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The Briar Club by Kate Quinn

From the #1 bestselling author of The Rose Code and The Diamond Eye

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Thanksgiving 1954

 Washington D.C.

 If these walls could talk. Well, they may not be talking, but they are certainly listening. And watching.

Briarwood House is as old as the century. The house has presided—brick-fronted, four-storied, slightly dilapidated—over the square below for fifty-four years. It’s seen three wars, ten presidents, and countless tenants . . . but until tonight, never a murder. Now its walls smell of turkey, pumpkin pie, and blood, and the house is shocked down to its foundations.

Also, just a little bit thrilled. This is the most excitement Briarwood House has had in decades.

Murder. Murder here in the heart of sleepy, white-picket-fence Washington D.C.! And on Thanksgiving, too. Not that the house is terribly surprised by that; it’s held enough holidays to know that when you throw all that family together and mix with too much rum punch and buried resentment, blood is bound to be shed sometimes. But the scene that erupted tonight and splashed gore from the threshold to the attic . . .

Goodness, but it’s a doozy.

There’s a corpse on the floor of the second attic apartment, spilling a lake of blood from a throat cut nearly to the bone. In the front hall below there’s a detective scribbling in his notepad. In the kitchen, sixteen people are milling around in varying stages of shock: old and young, male and female, some crying, some silent. And all of them, the house knows—having watched the whole thing explode from shocking beginning to even more shocking end—are nursing various reasons to fear that they will end the night in handcuffs.

The police detective comes into the kitchen to talk with Briarwood House’s owner and landlady, but she’s busy having hysterics. The house flutters its curtains, rattles a door or two, takes another peek into the murder scene on the top floor. The green walls of that particular apartment are painted over with a vast, intricate flowered vine, but you’d be hard pressed to tell what kind of flowers under the blood splatter. This was a very enthusiastic murder, the house muses. Not one moment’s hesitation from the hand swinging that blade.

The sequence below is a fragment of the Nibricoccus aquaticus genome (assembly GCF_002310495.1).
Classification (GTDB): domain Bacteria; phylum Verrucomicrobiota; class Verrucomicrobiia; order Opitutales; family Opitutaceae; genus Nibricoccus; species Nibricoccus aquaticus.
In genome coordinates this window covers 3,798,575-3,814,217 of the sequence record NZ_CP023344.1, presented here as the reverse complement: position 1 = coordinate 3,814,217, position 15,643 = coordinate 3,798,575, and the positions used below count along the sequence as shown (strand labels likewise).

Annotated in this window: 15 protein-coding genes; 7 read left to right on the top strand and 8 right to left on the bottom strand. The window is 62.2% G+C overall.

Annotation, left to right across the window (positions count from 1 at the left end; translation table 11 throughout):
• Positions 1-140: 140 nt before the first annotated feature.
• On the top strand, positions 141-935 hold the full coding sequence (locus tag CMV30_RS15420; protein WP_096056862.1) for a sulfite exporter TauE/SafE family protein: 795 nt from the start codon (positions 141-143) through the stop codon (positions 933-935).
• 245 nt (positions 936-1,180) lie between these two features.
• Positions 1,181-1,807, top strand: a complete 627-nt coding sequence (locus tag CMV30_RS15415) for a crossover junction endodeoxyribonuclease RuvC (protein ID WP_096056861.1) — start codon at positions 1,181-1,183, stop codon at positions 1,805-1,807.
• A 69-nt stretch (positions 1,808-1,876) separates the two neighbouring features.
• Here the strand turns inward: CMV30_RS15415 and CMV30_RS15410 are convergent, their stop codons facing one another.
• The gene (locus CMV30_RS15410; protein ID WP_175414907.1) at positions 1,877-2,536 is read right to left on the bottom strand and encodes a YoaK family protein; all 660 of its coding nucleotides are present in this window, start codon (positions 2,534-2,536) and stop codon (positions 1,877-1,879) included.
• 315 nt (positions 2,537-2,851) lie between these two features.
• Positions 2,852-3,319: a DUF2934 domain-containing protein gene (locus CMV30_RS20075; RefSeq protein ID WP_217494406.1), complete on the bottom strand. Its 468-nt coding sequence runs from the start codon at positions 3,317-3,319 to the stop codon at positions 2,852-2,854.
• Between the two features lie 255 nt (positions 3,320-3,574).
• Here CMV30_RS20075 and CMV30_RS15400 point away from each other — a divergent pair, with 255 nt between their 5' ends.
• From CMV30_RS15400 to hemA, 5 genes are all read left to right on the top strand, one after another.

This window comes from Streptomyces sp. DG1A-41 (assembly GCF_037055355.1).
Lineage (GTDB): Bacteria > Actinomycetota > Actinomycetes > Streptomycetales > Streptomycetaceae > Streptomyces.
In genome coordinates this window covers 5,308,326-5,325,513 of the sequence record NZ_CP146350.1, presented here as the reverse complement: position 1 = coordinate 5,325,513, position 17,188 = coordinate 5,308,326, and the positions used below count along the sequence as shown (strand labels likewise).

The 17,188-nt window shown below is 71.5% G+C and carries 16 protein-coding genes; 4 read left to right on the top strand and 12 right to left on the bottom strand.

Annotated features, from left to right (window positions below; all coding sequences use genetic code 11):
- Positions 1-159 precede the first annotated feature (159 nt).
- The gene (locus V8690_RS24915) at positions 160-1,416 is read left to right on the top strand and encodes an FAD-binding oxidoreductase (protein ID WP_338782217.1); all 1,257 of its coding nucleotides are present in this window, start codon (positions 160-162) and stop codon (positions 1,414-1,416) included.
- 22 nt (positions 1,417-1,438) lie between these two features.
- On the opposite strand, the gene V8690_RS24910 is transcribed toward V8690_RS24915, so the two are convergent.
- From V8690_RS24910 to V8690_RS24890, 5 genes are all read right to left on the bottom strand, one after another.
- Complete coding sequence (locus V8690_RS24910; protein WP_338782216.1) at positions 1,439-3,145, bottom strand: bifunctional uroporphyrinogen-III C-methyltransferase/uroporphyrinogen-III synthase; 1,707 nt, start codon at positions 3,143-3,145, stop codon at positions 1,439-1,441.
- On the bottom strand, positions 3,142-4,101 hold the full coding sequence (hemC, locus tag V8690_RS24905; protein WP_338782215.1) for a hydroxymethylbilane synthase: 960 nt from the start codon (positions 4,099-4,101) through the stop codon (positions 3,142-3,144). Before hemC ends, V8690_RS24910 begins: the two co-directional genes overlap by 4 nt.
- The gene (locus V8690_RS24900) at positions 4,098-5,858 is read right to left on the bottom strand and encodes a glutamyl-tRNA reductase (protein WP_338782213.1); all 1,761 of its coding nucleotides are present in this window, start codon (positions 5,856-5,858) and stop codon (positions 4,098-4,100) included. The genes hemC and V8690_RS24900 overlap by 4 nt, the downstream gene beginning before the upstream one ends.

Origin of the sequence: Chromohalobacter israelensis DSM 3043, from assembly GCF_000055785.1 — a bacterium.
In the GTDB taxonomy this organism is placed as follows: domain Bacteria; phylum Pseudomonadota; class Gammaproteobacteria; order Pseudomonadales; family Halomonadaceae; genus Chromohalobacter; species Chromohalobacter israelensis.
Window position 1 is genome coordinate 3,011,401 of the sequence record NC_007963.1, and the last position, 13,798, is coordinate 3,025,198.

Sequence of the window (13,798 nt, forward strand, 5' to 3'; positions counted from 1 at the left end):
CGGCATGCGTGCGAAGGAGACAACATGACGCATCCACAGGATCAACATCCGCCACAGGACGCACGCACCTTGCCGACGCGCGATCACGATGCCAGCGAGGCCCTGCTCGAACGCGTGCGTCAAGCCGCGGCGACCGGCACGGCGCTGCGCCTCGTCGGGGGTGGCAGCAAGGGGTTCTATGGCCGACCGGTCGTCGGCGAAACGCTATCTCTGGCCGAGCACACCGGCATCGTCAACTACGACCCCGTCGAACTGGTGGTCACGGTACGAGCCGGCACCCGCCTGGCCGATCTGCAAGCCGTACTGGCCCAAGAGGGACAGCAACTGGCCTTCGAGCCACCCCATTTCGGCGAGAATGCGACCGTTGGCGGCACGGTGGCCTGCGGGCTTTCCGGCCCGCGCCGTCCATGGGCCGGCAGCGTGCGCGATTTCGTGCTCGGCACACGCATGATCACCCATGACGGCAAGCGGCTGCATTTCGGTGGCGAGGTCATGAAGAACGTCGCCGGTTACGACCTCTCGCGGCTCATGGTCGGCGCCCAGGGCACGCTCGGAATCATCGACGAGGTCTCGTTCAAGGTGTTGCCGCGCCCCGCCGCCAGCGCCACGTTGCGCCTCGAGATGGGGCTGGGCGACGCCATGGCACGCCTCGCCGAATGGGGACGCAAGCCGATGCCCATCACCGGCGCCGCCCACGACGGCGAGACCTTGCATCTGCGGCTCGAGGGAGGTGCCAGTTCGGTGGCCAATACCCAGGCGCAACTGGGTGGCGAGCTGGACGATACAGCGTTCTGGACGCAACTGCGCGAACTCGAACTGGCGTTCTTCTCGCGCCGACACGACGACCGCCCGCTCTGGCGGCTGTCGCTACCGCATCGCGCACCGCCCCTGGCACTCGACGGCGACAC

“We have not yet identified the deceased, Mrs. Nilsson,” the detective is saying to the landlady when the house’s attention flits back to the kitchen. “No identification was found on the body.”

“Well, I hope you don’t expect me to look at it! My nerves being what they are—” She pushes away the glass of water being urged on her by her lanky teenage son.

“We have preliminary reports that the death occurred between six and seven in the evening. I understand you weren’t at home at the time, Mrs. Nilsson?”

“I was out at my bridge club. I’m always out at my bridge club on Thursday nights.”

“Even on Thanksgiving?” The detective sounds dubious. If you’d seen as many holidays turn nasty as I have, the house wants to tell him, you’d be surprised everyone isn’t ducking them.

“Shocking waste, Thanksgiving. I provide a turkey lunch for my boarders, but that isn’t enough for some people.” Mrs. Nilsson sniffs, eyeing her son who still hovers with the water glass. “This one won’t lift a finger for his mother in the kitchen, but the moment That Woman says she’s making a whole turkey in my Stratoliner oven—”

Briarwood House doesn’t like Mrs. Nilsson. Hasn’t liked her since she first crossed the threshold as a bride, complaining before she’d even shaken the rice out of her hair that the halls were too narrow (my halls! Too narrow!), and still doesn’t like her twenty years down the road. No one else in this room does either, the house knows perfectly well. People aren’t that hard to read.

“The body was found in the fourth floor apartment, the one with green walls.” The detective is looking down at his notes, so he misses his first clue: the tense glances that pass shadow-fast among the other fifteen witnesses. Or would suspects be a better word? the house wonders. Because it knows something the detective doesn’t.

The killer is still very much in this room.

“Can you tell us who rents that top-floor apartment, Mrs. Nilsson?” the detective persists, oblivious.

The landlady gives another sniff, and the house settles in happily to listen. “Mrs. Grace March.”

Excerpt from The Briar Club, Copyright © 2024 by Kate Quinn. All rights reserved.

The Briar Club will be available in bookstores across Canada and online on July 9, 2024

Enter for your chance to win a copy of
The Briar Club by Kate Quinn

Enter for your chance to win a copy of The Briar Club by Kate Quinn